Gordon Brown’s think-tank is among several involved in the independence debate in Scotland to be criticised in a new ‘transparency audit’.
The study, compiled by news website openDemocracy, highlights what it calls the “opaque” funding arrangements of the groups. They include Unionist think-tanks Our Scottish Future, which was established by Mr Brown, as well as These Islands, Scottish Business UK and the Centre for the Union.
The Yes-supporting Scottish Independence Convention, once chaired by actress Elaine C Smith, is also given the worst grading for transparency.
Reform Scotland, a non-partisan group that is chaired by former Labour first minister Lord McConnell and also features ex-SNP communications chief Kevin Pringle as a trustee, is another of the think-tanks being urged to be more open about their finances.
Some of the organisations being audited told openDemocracy they did not disclose the identity of funders because of fears for their personal safety.
The "Who Funds You?" report, which is the first of its kind to focus on the devolved nations, said the amount of money involved was far lower than it found with the UK-wide bodies it has been scrutinising in recent years.
However, it said it could identify income of £3.1 million split across the 11 think-tanks that published the information, with £800,000 raised by organisations which were given the lowest transparency grades.
"[This] figure is likely to be a significant underestimate given that a further five think-tanks did not publish any annual income information at all," the report said.
There is no legal requirement for think-tanks to disclose their funders, but campaigners argue those which seek to influence policy and public opinion should be prepared to be transparent.
The openDemocracy report said: "On high-profile issues – such as Scottish independence or the Northern Irish Protocol – think-tanks often wield considerable influence over different sides of the public debate.
"Yet these organisations do not receive as much scrutiny as they could and, as this report shows, too many of these organisations operate as if transparency and accountability do not matter."
The report looked at 17 think-tanks, of which 11 were focused on Scotland.
Six of the 17 were given the worst rating of "E", which means they do not publish income and funder details on their websites or in their annual accounts.
They are Our Scottish Future, These Islands, Scottish Business UK, the Centre for the Union, the Scottish Independence Convention and Reform Scotland.
Alastair Tibbitt, head of engagement at openDemocracy, says think-tanks played a very important role in decision-making in a democracy.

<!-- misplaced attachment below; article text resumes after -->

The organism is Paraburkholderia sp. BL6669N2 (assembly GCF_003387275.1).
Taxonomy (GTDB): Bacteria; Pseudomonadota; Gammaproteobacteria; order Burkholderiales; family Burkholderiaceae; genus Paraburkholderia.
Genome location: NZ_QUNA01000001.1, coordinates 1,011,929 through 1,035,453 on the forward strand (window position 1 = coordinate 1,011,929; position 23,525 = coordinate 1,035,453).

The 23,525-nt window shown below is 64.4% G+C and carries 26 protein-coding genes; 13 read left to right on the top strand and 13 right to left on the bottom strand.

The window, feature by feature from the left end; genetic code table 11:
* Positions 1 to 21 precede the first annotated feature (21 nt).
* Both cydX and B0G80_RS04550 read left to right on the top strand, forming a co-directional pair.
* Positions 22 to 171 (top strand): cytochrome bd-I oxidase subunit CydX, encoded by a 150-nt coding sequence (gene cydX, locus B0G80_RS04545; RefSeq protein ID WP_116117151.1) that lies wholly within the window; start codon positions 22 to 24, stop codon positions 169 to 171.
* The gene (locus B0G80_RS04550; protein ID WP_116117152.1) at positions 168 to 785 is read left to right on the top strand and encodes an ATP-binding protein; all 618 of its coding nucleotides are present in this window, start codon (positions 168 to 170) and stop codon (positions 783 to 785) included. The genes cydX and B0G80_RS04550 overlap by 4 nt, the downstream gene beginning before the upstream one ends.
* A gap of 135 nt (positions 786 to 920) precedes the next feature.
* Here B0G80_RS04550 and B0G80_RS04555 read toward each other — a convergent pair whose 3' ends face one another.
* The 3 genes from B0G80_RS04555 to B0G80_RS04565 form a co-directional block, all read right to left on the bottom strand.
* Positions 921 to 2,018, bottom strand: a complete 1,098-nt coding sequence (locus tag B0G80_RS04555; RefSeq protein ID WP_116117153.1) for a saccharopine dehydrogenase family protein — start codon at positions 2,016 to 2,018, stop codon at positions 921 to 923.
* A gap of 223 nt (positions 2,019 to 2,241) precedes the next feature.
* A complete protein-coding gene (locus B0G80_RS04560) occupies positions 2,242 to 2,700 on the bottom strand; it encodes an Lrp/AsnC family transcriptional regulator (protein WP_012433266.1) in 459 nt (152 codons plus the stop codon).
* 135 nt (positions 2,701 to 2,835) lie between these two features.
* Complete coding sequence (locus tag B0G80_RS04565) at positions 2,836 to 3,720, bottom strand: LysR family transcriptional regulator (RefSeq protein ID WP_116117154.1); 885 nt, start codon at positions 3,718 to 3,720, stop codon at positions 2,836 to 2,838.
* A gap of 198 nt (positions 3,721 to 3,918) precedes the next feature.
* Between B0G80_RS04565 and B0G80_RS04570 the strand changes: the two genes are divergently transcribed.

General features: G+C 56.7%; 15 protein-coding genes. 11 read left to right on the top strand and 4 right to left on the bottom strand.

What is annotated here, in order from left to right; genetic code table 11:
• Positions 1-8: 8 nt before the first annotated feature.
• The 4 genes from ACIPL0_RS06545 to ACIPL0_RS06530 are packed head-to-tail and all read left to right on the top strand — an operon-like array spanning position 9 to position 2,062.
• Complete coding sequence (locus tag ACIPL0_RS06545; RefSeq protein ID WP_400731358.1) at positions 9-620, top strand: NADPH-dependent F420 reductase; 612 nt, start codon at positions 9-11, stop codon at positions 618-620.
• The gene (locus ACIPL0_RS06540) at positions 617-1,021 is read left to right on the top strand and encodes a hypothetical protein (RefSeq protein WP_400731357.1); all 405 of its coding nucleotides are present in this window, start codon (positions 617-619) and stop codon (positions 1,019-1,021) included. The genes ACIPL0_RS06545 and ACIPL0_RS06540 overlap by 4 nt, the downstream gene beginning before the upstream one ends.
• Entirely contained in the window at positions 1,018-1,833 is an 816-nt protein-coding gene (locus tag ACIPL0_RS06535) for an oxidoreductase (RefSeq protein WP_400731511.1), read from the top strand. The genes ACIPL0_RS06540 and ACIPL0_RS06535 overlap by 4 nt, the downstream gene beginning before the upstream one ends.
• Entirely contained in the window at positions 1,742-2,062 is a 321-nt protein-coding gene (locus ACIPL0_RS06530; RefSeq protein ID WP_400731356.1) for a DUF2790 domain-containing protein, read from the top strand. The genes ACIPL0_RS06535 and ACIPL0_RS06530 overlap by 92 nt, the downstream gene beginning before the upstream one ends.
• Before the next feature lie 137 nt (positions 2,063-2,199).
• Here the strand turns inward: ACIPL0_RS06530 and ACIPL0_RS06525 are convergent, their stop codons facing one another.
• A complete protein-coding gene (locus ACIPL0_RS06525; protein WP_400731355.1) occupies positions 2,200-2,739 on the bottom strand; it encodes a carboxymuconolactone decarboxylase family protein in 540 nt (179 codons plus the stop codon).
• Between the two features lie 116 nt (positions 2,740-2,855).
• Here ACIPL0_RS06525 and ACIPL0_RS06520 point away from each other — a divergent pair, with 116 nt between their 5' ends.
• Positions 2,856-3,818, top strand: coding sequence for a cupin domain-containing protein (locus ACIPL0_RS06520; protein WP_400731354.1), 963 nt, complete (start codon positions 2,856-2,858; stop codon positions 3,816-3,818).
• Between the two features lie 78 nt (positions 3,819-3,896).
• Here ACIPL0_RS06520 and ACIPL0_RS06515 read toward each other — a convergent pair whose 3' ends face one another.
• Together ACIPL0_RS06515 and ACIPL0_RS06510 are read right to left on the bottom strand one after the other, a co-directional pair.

"They're an incredibly valuable resource for fact and policy in public debate," he said. "However, that very influence means that we have to be aware of who funds their activities, so that we can know what interests might behelping shape their work."
OpenDemocracy said some organisations contacted during the production of the report said they did not disclose the identity of significant donors because "concerns had been raised about their personal safety" or that they may "suffer significant professional consequences if their identity became public".
The report said it accepted there were "some limited circumstances" it may be appropriate not to disclose such details.
However, it added organisations should still be as transparent as possible, and should never have anonymous donors making up more than 85 per cent of their income. A total of seven think-tanks were given an "A" grade for being highly transparent, because they name all funders who gave £5,000 or more in the past year, and declared the exact amount given by each funder.
They include Business for Scotland, Common Weal, Scotland Futures Forum, Migration Policy Scotland and IPPR Scotland.
The Scotsman attempted to contact the six organisations given an E grade.
A spokesperson for Scottish Business UK said: “SBUK is a limited company funded mainly through donations received from its Advisory Council, details of which are on the website. Its annual accounts are freely available."
These Islands referred to a statement issued in December 2021, which said: "These Islands is funded by private donors. As a matter of policy, we only accept donations compliant with Electoral Commission rules for permissible sources.”
Our Scottish Future, which was set up by Mr Brown in 2019 to make the case for “a better Scotland in a reformed UK”, was unavailable for comment.
The Centre for the Union, a recently established think-tank that focuses on Northern Ireland, but also has former Aberdeen South Conservative MP Ross Thomson as its director of Scotland policy, declined to comment.
A Scottish Independence Convention spokesperson said: "We thank openDemocracy for this important report and the debate around funding and income of think-tanks and democracy more widely. Whilst we do develop policy papers, the Scottish Independence Convention is not a think-tank. Our main role is to provide a gathering place for discussions and campaigning related to self determination forScotland.
"We are funded by our members with some income from past events and crowdfunding."
Reform Scotland did not respond.